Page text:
Risk, cost-cutting and hedging underpin many corporate programs to improve the environmental performance of chains.

Enterprises have devoted – and continue to devote – resources to green supply initiatives. Officially, companies often champion their environmental credentials in glossy reports, speeches and media interviews.

Behind the scenes, however, many will admit that they do only the minimum for three basic reasons.

Risk mitigation. Regardless of the degree to which company executives believe in the threat of climate or the ravages of environmental degradation, many of their customers do, and they need to respond to these beliefs (even though the same customers are not likely to be willing to pay more for sustainable products). If they don’t, they risk incurring the wrath of NGOs and the media, leading to reputational damage.

This class of supply chain risk management can be termed eco-risk mitigation; initiatives that aim to reduce the likelihood and magnitude of business disruptions caused by environmental issue. In principle, they can be evaluated in the same way as insurance or other business risk-reduction efforts. In addition to the threat of reputational damage, this type of risk also encompasses investor actions that trigger management changes and disruptive government regulations.

Unfortunately, unlike the case of insurable events such as natural disasters and accidents, risk managers have scant reliable actuarial data for quantifying the likelihood of NGO strikes, consumer preference changes, or adverse regulatory changes. Consequently, the few available insurance policies have limited scope and high costs. Thus, companies are to manage these risks themselves using “just-in-case” or scenario-based justifications for risk mitigation.

In the early 990s, chemical company BASF learned of the potential toxicity dangers of using brome-based flame retardants in its polyamide plastic line. If incinerated, the material could produce highly carcinogenic dioxins in the smoke. Less than six months after receiving an initial heads-up from management, the product was completely pulled from the market. Although it was “the right thing to do” the company’s sales suffered. Customers complained, and competitors that still sold polyamide with the toxin gained market share. It took two years for BASF to find a safe alternative material. On the plus side, the company was not subject to reputational costs or attacks from environmentalists and the media during the period when it did not have product on the market.

Cost cutting. Investing in green initiatives can reduce supply chain costs. An example is how reducing the number of empty miles can shrink a company’s carbon footprint and capture cost savings in freight transportation. Retailer Macy’s eliminated 21% of empty miles and saved about $1.75 million annually by joining a program that posts retailers’ empty miles and finds shippers that can take advantage of the unused truck capacity.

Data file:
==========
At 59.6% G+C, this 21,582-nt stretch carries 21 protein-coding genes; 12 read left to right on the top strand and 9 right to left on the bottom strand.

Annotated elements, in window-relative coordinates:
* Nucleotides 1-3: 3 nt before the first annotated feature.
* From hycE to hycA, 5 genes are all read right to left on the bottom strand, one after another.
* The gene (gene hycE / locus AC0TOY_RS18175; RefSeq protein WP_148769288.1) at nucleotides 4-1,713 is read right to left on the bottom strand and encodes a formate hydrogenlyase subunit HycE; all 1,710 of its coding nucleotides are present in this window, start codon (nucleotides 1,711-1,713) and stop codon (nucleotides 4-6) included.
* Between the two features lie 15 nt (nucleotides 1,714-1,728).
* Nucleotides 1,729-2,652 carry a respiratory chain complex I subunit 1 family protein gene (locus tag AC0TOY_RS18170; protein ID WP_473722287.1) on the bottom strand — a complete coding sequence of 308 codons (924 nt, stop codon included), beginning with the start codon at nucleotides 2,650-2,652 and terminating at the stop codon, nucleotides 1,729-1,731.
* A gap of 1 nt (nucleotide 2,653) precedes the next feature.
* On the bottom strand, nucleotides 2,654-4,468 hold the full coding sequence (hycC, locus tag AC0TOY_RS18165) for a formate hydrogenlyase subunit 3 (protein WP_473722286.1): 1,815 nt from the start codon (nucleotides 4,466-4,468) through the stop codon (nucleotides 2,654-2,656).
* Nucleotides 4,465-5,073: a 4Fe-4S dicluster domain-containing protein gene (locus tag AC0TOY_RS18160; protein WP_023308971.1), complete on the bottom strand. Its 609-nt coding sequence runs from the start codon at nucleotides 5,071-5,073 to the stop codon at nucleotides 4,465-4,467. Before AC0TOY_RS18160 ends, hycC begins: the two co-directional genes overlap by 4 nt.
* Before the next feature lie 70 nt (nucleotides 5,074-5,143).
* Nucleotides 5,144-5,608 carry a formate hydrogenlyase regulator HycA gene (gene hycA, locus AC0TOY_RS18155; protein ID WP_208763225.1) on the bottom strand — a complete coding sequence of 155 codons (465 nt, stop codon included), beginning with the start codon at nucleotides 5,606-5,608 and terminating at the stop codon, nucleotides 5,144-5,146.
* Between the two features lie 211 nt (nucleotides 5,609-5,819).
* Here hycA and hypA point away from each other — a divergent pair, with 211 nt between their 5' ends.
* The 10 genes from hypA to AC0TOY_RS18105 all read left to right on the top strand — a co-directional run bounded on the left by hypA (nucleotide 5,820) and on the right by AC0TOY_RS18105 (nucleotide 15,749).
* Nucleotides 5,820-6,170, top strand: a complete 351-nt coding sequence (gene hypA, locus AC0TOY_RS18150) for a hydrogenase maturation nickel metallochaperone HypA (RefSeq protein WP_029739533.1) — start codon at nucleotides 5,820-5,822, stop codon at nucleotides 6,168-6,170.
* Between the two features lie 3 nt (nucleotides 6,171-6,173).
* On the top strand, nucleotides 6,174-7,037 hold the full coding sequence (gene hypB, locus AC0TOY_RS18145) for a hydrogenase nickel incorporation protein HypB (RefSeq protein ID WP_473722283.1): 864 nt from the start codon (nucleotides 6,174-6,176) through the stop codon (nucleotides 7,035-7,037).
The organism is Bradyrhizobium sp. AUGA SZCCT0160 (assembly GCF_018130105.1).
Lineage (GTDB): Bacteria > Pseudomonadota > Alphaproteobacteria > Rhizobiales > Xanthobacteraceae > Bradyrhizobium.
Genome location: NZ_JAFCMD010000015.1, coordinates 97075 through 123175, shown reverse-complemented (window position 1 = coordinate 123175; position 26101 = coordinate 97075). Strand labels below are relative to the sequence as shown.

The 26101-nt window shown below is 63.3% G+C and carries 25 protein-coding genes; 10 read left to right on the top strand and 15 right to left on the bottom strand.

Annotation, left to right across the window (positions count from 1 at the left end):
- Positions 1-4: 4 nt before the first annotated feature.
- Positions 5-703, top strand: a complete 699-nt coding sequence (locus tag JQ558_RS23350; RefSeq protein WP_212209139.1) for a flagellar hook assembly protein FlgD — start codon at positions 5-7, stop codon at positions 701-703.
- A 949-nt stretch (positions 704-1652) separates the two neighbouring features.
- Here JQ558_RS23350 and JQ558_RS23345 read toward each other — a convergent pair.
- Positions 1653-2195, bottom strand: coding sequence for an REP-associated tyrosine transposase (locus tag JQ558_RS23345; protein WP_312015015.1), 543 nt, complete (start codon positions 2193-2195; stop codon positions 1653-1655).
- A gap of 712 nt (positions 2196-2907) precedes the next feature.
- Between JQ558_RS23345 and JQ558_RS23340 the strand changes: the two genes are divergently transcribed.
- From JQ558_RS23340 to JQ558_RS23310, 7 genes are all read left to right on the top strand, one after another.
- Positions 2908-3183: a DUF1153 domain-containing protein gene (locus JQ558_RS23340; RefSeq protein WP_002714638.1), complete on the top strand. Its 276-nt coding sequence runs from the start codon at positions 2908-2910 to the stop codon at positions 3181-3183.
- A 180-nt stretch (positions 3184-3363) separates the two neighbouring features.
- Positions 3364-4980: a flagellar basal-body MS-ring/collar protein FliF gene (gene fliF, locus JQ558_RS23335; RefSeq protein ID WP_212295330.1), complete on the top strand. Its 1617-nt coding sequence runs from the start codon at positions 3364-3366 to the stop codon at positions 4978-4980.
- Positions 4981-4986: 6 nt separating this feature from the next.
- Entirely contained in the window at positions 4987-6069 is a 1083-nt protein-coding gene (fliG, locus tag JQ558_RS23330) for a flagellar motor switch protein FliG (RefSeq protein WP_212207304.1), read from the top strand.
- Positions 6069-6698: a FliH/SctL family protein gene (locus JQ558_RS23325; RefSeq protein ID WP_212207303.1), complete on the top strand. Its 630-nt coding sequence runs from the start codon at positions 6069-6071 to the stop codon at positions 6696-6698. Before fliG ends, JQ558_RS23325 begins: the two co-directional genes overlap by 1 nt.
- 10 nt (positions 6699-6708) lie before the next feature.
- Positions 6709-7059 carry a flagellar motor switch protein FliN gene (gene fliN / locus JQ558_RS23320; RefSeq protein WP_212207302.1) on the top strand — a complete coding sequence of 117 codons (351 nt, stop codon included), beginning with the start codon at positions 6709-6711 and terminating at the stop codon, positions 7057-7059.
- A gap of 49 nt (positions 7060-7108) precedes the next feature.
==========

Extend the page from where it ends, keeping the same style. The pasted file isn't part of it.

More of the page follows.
Switching to local sourcing is a way to take miles and cost out of a supply chain and reduce the carbon footprint. This is especially true for food, where the concept of “food miles” has been popularized by NGOs and environmental writers. Whole Foods, Walmart and other retailers have programs to “buy local” typically from suppliers in the same state or a modest distance away. However, local sourcing does not always reduce the total life cycle carbon footprint of a product. Factors such as the carbon intensity of the local power grid or the need for energy intensive production techniques can more than offset any environmental impact savings from reduced transportation.

Hedging. The third incentive for modest investments in green is that companies need to gain relevant expertise just in case consumer taste and demand change. For instance, Millennial consumers tend to be more environmentally conscious than the baby boomer generation of consumers, and these convictions may shape future markets.

In 2008 cleaning products maker The Clorox Company launched a line of environmentally friendly cleaners called Green Works. It was the first new product line in two decades for the 95-year old company. Green Works was a family of 17 green cleaning products designed with natural active ingredients that competed with the company’s main line of cleaning products. Buoyed by a $25 million-a-year advertising push in 2008 and 2009, the Green Works product line sales brought in $58 million a year in 2009. However, the price premium of the products during a recession and doubts over its efficacy caused sales to fall to just $32 million in 2012. Clorox responded by lowering the price of the product and launching a rebranding campaign in 2013 with the aim of attracting mainstream buyers. Ultimately, Green Works proved to be a money-losing proposition, yet the company’s CEO Don Knauss insisted that “it was all about growth.” The venture enabled the $5.6 billion company to make a relatively small investment in building its knowledge about green products.

Companies also cost cutting or other corporate projects that happen to yield environmental benefits as mainly green projects. But the three motives described above underlie many of the claims companies make about their green achievements in supply chains.

This post is based on the article Clarifying the Business Case for Green Supply Chain Management by Yossi Sheffi, Elisha Gray II Professor of Engineering Systems at MIT, and Director of the MIT Center for Transportation & Logistics, published in the June 2018 issue of Inbound Logistics magazine.

Yossi Sheffi’s new book is Balancing Green: When to Embrace Sustainability in a Business (and when not to). MIT Press, 2018.



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